China has built nearly 400 internment camps in Xinjiang region, with construction on dozens continuing over the last two years, even as Chinese authorities said their “re-education” system was winding down, an Australian thinktank has found.
The network of camps in China’s far west, used to detain Uighurs and people from other Muslim minorities, include 14 that are still under construction, according to the latest satellite imaging obtained by the Australian Strategic Policy Institute.
In total ASPI identified 380 detention centres established across the region since 2017, ranging from lowest security re-education camps to fortified prisons.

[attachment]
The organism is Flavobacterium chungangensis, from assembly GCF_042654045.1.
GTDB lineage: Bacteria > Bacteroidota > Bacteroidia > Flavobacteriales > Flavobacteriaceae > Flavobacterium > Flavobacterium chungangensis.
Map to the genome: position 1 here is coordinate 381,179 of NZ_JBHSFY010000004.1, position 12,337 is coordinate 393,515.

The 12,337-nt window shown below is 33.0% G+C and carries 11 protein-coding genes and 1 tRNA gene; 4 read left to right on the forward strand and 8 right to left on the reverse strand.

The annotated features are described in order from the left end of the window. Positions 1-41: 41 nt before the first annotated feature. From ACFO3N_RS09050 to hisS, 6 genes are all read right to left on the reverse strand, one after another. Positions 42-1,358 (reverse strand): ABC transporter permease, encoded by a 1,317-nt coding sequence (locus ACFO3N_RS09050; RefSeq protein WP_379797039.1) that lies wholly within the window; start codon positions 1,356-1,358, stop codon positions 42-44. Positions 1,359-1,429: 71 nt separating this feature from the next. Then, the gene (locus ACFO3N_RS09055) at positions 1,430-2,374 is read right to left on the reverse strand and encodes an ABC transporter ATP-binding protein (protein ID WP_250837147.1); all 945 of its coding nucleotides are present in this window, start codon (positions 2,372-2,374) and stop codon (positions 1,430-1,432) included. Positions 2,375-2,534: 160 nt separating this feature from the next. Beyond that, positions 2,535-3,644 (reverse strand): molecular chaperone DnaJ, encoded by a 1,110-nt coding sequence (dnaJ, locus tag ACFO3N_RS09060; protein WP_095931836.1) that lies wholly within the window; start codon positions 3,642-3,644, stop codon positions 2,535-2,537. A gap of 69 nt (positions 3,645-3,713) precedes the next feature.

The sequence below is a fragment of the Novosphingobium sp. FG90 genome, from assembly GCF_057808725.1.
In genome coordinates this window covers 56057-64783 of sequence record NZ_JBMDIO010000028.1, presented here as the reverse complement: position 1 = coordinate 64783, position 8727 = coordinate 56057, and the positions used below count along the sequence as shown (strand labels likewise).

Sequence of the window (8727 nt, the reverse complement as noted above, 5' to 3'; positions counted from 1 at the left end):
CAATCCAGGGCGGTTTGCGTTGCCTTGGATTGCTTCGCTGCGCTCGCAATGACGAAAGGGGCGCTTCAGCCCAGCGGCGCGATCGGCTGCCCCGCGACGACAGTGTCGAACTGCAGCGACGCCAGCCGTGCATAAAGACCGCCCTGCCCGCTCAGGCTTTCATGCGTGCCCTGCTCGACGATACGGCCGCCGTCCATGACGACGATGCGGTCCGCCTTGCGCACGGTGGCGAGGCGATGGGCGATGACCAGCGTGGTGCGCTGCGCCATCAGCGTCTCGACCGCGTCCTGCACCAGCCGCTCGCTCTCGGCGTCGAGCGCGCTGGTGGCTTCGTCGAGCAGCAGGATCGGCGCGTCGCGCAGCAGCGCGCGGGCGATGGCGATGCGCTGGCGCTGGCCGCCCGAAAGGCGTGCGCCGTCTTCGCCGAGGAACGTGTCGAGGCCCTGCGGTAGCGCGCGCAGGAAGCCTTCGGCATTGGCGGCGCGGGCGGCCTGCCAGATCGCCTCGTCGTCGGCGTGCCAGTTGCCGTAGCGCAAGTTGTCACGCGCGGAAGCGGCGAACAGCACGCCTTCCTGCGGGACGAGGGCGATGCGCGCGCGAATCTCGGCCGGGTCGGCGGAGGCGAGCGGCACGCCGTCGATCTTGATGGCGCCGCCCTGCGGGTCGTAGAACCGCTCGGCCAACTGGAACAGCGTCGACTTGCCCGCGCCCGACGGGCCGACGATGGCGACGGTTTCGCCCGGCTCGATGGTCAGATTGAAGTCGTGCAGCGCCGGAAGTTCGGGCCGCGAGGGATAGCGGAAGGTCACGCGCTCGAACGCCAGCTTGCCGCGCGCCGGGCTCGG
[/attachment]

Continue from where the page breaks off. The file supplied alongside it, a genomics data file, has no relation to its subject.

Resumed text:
That is over 100 more than previous investigations have uncovered, and the researchers believe they have now identified most of the detention centres in the region.
“The evidence in this database shows that despite Chinese officials’ claims about detainees graduating from the camps, significant investment in the construction of new detention facilities has continued throughout 2019 and 2020,” said ASPI researcher Nathan Ruser.
The information has been made public, including the coordinates for individual camps, in a database that can be accessed online, the Xinjiang Data Project.